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sorry if this is the wrong section, but what is the difference between a normal OS and a server OS?

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Last Post by SJP99
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First you have to decide what "normal" is. As for a server server OS, it is configured to provide services to other nodes on the network. Typically, this would be web services, but not necessarily. Most useful OSs can be used either way, it is more a matter of tuning than an actual difference.

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i mean a normal OS that runs on an average desktop computer, why cant they use that on large servers?

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"They" use a server OS because "they" want an OS that is tuned to do the things servers do, not the things a desktop or laptop does. A server is likely tuned to handle lots of data fast, many network connections and heavy computation. It may need to handle dozens or even hundreds of simultaneous users or hundreds or thousands of network connections. It may need to deal with seriously big and fast database activity. Servers typically have a lot of RAM (32 or 64 Gig is not uncommon) and a lot of disk (multiple terabytes is not uncommon). If a server crashes, a lot of people are more or less seriously inconvenienced, so server OSs are likely to be upgraded on a slow and careful schedule and stay an iteration or three behind the leading edge. System administrators for these machines spend significant time looking at the way data is being handled, searching for bottlenecks, and tweaking things to get better performance.

Personal computers handle relatively little data, a few network connections, do quite a bit of graphic display and the associated calculations, and probably have exactly one user. They are likely to have only a couple of Gig of RAM, and do virtual memory (page to the hard drive) on the occasions when they need to handle more data than that. They typically have half a terabyte or less of hard drive. If a PC crashes, one person is inconvenienced, and usually the inconvenience is not large, so PC OSs tend to be a little less stable then servers, and they tend to emphasize ease of use, pretty graphics and such things in order to make the sale. PC OSs need to keep running "reasonably well" even if the system is badly administered (the vendors are likely to skip over the need to do any sys admin; and third party 'AI' products end up doing most of it).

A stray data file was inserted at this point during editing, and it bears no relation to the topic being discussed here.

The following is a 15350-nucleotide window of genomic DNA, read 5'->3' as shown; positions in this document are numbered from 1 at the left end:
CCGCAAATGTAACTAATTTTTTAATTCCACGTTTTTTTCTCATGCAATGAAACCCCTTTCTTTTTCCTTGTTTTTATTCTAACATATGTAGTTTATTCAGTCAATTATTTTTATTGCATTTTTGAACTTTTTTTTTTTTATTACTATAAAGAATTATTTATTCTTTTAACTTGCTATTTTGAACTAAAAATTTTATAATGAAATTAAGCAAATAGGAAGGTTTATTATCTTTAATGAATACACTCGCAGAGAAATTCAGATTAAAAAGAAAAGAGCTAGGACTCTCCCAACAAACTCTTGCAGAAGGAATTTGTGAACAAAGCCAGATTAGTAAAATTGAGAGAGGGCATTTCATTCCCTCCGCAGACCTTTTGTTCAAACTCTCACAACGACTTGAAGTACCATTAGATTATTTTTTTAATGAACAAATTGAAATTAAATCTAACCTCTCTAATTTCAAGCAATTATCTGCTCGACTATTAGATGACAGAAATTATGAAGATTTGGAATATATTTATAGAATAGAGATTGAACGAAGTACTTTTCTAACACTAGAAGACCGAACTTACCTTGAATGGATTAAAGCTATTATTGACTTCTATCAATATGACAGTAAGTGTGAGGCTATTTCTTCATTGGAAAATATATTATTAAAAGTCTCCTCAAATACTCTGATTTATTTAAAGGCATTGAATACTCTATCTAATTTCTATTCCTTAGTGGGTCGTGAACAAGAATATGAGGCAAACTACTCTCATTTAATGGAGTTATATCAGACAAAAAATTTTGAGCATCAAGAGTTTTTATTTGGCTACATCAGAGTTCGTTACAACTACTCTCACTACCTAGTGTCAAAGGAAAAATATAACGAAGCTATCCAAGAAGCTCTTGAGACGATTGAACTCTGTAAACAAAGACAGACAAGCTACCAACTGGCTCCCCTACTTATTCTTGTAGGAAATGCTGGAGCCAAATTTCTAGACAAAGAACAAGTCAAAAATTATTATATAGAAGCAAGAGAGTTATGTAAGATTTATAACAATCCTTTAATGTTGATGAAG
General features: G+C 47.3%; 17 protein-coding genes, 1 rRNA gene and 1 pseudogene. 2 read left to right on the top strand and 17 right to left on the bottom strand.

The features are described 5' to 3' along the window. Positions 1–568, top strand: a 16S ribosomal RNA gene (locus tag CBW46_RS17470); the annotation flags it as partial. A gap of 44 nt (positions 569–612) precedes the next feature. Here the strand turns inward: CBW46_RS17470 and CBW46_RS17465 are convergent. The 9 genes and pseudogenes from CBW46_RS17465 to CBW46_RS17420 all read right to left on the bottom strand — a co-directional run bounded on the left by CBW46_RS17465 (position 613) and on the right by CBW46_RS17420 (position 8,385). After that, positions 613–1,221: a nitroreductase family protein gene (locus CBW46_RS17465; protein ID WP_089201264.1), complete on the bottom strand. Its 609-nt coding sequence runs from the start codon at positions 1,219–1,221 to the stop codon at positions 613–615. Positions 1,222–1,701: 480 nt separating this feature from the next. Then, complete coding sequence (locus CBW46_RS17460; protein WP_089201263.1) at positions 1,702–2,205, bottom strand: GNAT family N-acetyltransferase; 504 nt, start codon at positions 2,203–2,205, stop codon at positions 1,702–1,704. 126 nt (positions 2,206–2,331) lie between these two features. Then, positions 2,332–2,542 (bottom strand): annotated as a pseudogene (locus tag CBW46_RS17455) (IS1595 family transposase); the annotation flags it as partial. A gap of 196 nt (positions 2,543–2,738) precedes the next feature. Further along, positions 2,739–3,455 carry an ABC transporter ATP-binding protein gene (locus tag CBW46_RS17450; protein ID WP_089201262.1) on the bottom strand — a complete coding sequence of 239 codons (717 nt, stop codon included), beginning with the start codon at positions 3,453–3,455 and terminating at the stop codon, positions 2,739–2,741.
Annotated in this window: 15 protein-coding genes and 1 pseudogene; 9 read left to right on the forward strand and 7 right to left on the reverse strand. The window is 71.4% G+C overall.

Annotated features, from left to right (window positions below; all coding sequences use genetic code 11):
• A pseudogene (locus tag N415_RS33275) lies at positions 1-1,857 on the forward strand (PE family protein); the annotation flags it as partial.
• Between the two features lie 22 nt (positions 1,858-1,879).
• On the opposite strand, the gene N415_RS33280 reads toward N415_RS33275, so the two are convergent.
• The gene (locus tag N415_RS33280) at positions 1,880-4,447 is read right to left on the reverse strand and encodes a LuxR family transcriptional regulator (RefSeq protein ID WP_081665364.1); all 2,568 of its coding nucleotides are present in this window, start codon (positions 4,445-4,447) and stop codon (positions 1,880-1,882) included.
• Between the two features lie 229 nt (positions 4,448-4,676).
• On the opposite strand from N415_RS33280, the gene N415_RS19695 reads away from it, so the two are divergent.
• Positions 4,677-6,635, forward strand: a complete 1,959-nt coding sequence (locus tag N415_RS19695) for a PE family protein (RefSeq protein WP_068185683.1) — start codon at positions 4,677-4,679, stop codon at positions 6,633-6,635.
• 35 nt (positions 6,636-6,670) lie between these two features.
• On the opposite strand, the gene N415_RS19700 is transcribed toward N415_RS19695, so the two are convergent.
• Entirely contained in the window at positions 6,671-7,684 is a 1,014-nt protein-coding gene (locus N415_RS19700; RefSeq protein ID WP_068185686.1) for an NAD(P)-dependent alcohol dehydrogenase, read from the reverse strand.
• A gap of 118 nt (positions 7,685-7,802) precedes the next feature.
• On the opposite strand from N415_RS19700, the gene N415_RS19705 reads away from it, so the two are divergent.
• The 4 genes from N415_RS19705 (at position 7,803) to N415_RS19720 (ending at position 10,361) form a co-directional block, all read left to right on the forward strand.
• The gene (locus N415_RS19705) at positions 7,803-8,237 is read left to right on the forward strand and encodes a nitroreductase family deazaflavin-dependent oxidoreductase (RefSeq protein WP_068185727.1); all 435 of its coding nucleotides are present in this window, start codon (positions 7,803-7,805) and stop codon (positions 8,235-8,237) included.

Despite the differences, many thousands of PCs are used as servers (and a significant fraction of those are being run, unbeknown to their owners, by criminals who have subverted them to their own purposes).

What is your reason for asking / caring?

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hahaha....dont worry i dont plan on turning peoples computer in servers. ive just always wondered why there are server editions of windows and linux. so the OS doesnt really provide the server services..it just optimized to run on servers?

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hahaha....dont worry i dont plan on turning peoples computer in servers. ive just always wondered why there are server editions of windows and linux. so the OS doesnt really provide the server services..it just optimized to run on servers?

Some of each. Apache, tomcat etc. may or may be installed by default on a linux distro, but you can always download it or install it from your distro disk if it is there. I think that the Microsoft IIS server doesn't ship with their PC OSs (not sure); and I don't know if Windows Server OS has significant differences or just 'tuning' differences from the PC version. The default file system for a linux OS may be more or less suited to handling large disks, handling big (or many small) files, dealing with much throughput, etc. Similarly for server-ready databases. So, yeah, it is mostly 'tuning' but in some cases, you have to 'tune to a whole new key'.

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okay..some come preinstalled with server software..but the OS doesnt provide the server services?

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You should probably stop picking my brain now and go look elsewhere: I'm not an expert, just an interested amateur (if that word applies to someone who uses something with only middling levels of understanding). I think the prior discussion has most of the interesting keywords so Google or Bing search should get you to the good stuff pretty quickly. You might also want to look at Wikipedia.

From my perspective, you appear to be chasing around in circles, and I'm not sure why. In any case, if you want more depth, you do need to look elsewhere.

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not sure what you mean by circles....but ill keep looking on google (ive been looking for awhile now) thanks anyways.....

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